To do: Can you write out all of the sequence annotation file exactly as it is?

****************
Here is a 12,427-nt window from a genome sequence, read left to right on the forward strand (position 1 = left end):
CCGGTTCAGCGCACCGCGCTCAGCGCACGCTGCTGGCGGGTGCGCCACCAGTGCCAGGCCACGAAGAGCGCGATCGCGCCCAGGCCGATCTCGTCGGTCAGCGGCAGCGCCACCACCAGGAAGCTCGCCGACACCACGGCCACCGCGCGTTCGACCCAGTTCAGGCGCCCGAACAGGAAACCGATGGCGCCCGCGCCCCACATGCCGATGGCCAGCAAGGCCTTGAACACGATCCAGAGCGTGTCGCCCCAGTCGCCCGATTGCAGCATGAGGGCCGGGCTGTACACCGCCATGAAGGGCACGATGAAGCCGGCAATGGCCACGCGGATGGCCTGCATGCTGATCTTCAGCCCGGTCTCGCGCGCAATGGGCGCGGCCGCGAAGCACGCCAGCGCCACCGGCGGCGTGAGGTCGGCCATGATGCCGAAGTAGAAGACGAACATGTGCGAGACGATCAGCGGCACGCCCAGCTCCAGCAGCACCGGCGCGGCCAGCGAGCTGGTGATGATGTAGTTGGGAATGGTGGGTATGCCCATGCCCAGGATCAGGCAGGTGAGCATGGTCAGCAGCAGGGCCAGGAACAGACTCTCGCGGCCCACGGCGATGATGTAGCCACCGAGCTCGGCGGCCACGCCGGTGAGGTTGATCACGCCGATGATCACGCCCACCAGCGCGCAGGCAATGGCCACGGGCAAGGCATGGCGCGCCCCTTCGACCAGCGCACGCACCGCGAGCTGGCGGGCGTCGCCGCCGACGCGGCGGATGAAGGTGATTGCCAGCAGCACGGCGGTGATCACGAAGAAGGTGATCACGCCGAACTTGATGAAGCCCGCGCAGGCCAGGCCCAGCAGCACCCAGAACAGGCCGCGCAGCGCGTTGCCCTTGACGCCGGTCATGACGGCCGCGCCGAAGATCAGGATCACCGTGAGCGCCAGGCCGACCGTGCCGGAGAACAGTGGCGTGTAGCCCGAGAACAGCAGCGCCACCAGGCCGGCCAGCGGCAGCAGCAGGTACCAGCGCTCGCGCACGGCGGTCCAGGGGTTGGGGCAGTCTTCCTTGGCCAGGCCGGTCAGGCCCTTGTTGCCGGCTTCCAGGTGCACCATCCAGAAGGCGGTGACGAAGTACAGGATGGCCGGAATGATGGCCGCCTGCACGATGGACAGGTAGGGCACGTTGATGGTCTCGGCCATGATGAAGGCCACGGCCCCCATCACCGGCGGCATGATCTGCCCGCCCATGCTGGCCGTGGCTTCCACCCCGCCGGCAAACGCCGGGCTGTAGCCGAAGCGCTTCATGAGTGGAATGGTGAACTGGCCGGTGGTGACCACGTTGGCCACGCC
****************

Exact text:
Here is a 12,427-nt window from a genome sequence, read left to right on the forward strand (position 1 = left end):
CCGGTTCAGCGCACCGCGCTCAGCGCACGCTGCTGGCGGGTGCGCCACCAGTGCCAGGCCACGAAGAGCGCGATCGCGCCCAGGCCGATCTCGTCGGTCAGCGGCAGCGCCACCACCAGGAAGCTCGCCGACACCACGGCCACCGCGCGTTCGACCCAGTTCAGGCGCCCGAACAGGAAACCGATGGCGCCCGCGCCCCACATGCCGATGGCCAGCAAGGCCTTGAACACGATCCAGAGCGTGTCGCCCCAGTCGCCCGATTGCAGCATGAGGGCCGGGCTGTACACCGCCATGAAGGGCACGATGAAGCCGGCAATGGCCACGCGGATGGCCTGCATGCTGATCTTCAGCCCGGTCTCGCGCGCAATGGGCGCGGCCGCGAAGCACGCCAGCGCCACCGGCGGCGTGAGGTCGGCCATGATGCCGAAGTAGAAGACGAACATGTGCGAGACGATCAGCGGCACGCCCAGCTCCAGCAGCACCGGCGCGGCCAGCGAGCTGGTGATGATGTAGTTGGGAATGGTGGGTATGCCCATGCCCAGGATCAGGCAGGTGAGCATGGTCAGCAGCAGGGCCAGGAACAGACTCTCGCGGCCCACGGCGATGATGTAGCCACCGAGCTCGGCGGCCACGCCGGTGAGGTTGATCACGCCGATGATCACGCCCACCAGCGCGCAGGCAATGGCCACGGGCAAGGCATGGCGCGCCCCTTCGACCAGCGCACGCACCGCGAGCTGGCGGGCGTCGCCGCCGACGCGGCGGATGAAGGTGATTGCCAGCAGCACGGCGGTGATCACGAAGAAGGTGATCACGCCGAACTTGATGAAGCCCGCGCAGGCCAGGCCCAGCAGCACCCAGAACAGGCCGCGCAGCGCGTTGCCCTTGACGCCGGTCATGACGGCCGCGCCGAAGATCAGGATCACCGTGAGCGCCAGGCCGACCGTGCCGGAGAACAGTGGCGTGTAGCCCGAGAACAGCAGCGCCACCAGGCCGGCCAGCGGCAGCAGCAGGTACCAGCGCTCGCGCACGGCGGTCCAGGGGTTGGGGCAGTCTTCCTTGGCCAGGCCGGTCAGGCCCTTGTTGCCGGCTTCCAGGTGCACCATCCAGAAGGCGGTGACGAAGTACAGGATGGCCGGAATGATGGCCGCCTGCACGATGGACAGGTAGGGCACGTTGATGGTCTCGGCCATGATGAAGGCCACGGCCCCCATCACCGGCGGCATGATCTGCCCGCCCATGCTGGCCGTGGCTTCCACCCCGCCGGCAAACGCCGGGCTGTAGCCGAAGCGCTTCATGAGTGGAATGGTGAACTGGCCGGTGGTGACCACGTTGGCCACGCC